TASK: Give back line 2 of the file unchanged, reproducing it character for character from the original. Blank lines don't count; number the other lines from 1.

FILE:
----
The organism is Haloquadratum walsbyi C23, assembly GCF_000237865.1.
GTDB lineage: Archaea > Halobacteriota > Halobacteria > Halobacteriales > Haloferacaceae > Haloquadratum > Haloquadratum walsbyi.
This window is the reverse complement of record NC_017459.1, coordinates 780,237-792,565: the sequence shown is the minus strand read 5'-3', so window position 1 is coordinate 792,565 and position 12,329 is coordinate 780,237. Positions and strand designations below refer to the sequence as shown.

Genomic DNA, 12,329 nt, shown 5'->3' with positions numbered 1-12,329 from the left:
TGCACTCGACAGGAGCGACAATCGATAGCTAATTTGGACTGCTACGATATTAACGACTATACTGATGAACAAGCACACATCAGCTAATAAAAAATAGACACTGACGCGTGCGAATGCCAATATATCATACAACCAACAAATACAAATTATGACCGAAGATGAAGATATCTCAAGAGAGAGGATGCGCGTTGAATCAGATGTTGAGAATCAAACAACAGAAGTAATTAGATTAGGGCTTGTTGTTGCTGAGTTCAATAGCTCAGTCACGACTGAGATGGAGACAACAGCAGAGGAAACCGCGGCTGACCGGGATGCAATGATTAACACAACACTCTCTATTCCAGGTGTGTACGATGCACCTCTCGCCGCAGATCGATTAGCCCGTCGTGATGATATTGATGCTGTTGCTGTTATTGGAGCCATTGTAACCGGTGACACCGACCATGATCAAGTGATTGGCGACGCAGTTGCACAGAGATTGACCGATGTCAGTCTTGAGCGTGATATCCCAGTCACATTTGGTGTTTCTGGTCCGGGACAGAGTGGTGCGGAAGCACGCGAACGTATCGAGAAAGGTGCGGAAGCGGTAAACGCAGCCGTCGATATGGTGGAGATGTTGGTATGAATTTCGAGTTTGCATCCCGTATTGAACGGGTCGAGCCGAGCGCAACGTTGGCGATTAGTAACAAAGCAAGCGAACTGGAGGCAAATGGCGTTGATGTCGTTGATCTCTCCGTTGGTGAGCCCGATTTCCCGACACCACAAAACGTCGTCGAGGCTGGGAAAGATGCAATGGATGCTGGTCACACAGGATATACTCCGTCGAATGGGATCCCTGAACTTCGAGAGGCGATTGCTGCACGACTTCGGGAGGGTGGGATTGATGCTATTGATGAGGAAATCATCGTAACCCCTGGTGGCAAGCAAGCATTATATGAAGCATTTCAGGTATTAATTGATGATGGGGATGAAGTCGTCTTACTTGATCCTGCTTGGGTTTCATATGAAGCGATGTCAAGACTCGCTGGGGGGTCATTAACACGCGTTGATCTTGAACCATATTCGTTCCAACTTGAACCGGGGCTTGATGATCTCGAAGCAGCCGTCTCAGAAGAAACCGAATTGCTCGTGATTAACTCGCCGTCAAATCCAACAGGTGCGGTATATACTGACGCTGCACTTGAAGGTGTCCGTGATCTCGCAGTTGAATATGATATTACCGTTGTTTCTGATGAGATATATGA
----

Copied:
GTDB lineage: Archaea > Halobacteriota > Halobacteria > Halobacteriales > Haloferacaceae > Haloquadratum > Haloquadratum walsbyi.